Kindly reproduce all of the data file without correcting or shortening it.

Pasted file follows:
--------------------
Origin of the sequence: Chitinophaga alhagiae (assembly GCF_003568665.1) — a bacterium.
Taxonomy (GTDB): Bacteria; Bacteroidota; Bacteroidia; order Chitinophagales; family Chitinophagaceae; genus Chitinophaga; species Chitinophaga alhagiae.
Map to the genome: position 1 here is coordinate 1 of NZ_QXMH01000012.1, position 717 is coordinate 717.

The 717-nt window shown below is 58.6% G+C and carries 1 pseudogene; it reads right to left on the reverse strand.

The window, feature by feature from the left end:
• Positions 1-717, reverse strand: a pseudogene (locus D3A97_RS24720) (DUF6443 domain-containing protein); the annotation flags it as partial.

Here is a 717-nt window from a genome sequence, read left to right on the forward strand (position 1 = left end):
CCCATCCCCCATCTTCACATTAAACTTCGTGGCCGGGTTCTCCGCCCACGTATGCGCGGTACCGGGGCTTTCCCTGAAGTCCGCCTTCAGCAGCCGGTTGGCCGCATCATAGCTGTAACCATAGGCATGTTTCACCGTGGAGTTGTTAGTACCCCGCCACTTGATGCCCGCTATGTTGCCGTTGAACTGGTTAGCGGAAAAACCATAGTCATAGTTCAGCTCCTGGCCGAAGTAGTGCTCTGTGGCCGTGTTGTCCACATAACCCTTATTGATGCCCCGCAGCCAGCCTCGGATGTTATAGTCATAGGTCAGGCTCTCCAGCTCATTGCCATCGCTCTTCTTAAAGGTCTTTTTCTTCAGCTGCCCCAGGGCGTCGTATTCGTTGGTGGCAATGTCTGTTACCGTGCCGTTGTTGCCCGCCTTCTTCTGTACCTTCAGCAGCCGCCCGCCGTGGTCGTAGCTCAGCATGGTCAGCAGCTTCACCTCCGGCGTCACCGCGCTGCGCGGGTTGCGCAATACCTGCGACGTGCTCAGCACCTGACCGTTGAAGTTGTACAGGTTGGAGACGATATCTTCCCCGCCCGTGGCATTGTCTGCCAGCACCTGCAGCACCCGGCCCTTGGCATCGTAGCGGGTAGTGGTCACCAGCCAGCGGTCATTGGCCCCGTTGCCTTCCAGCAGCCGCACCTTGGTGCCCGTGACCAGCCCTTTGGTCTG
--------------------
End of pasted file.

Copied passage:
Origin of the sequence: Chitinophaga alhagiae (assembly GCF_003568665.1) — a bacterium.
Taxonomy (GTDB): Bacteria; Bacteroidota; Bacteroidia; order Chitinophagales; family Chitinophagaceae; genus Chitinophaga; species Chitinophaga alhagiae.
Map to the genome: position 1 here is coordinate 1 of NZ_QXMH01000012.1, position 717 is coordinate 717.

The 717-nt window shown below is 58.6% G+C and carries 1 pseudogene; it reads right to left on the reverse strand.

The window, feature by feature from the left end:
• Positions 1-717, reverse strand: a pseudogene (locus D3A97_RS24720) (DUF6443 domain-containing protein); the annotation flags it as partial.

Here is a 717-nt window from a genome sequence, read left to right on the forward strand (position 1 = left end):
CCCATCCCCCATCTTCACATTAAACTTCGTGGCCGGGTTCTCCGCCCACGTATGCGCGGTACCGGGGCTTTCCCTGAAGTCCGCCTTCAGCAGCCGGTTGGCCGCATCATAGCTGTAACCATAGGCATGTTTCACCGTGGAGTTGTTAGTACCCCGCCACTTGATGCCCGCTATGTTGCCGTTGAACTGGTTAGCGGAAAAACCATAGTCATAGTTCAGCTCCTGGCCGAAGTAGTGCTCTGTGGCCGTGTTGTCCACATAACCCTTATTGATGCCCCGCAGCCAGCCTCGGATGTTATAGTCATAGGTCAGGCTCTCCAGCTCATTGCCATCGCTCTTCTTAAAGGTCTTTTTCTTCAGCTGCCCCAGGGCGTCGTATTCGTTGGTGGCAATGTCTGTTACCGTGCCGTTGTTGCCCGCCTTCTTCTGTACCTTCAGCAGCCGCCCGCCGTGGTCGTAGCTCAGCATGGTCAGCAGCTTCACCTCCGGCGTCACCGCGCTGCGCGGGTTGCGCAATACCTGCGACGTGCTCAGCACCTGACCGTTGAAGTTGTACAGGTTGGAGACGATATCTTCCCCGCCCGTGGCATTGTCTGCCAGCACCTGCAGCACCCGGCCCTTGGCATCGTAGCGGGTAGTGGTCACCAGCCAGCGGTCATTGGCCCCGTTGCCTTCCAGCAGCCGCACCTTGGTGCCCGTGACCAGCCCTTTGGTCTG